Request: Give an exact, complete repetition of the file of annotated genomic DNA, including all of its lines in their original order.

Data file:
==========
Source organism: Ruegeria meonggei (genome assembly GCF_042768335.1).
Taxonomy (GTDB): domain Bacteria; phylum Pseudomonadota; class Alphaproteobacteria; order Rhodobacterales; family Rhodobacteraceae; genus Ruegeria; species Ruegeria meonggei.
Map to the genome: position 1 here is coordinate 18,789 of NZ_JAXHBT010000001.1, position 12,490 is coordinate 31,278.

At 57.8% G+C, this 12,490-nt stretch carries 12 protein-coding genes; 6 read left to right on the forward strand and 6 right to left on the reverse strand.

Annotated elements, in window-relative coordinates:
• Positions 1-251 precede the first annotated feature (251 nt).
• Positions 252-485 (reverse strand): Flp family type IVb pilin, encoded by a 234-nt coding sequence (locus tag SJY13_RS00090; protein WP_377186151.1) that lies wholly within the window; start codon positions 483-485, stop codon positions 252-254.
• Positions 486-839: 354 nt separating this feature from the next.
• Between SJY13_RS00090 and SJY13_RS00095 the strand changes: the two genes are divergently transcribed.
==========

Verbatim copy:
Source organism: Ruegeria meonggei (genome assembly GCF_042768335.1).
Taxonomy (GTDB): domain Bacteria; phylum Pseudomonadota; class Alphaproteobacteria; order Rhodobacterales; family Rhodobacteraceae; genus Ruegeria; species Ruegeria meonggei.
Map to the genome: position 1 here is coordinate 18,789 of NZ_JAXHBT010000001.1, position 12,490 is coordinate 31,278.

At 57.8% G+C, this 12,490-nt stretch carries 12 protein-coding genes; 6 read left to right on the forward strand and 6 right to left on the reverse strand.

Annotated elements, in window-relative coordinates:
• Positions 1-251 precede the first annotated feature (251 nt).
• Positions 252-485 (reverse strand): Flp family type IVb pilin, encoded by a 234-nt coding sequence (locus tag SJY13_RS00090; protein WP_377186151.1) that lies wholly within the window; start codon positions 483-485, stop codon positions 252-254.
• Positions 486-839: 354 nt separating this feature from the next.
• Between SJY13_RS00090 and SJY13_RS00095 the strand changes: the two genes are divergently transcribed.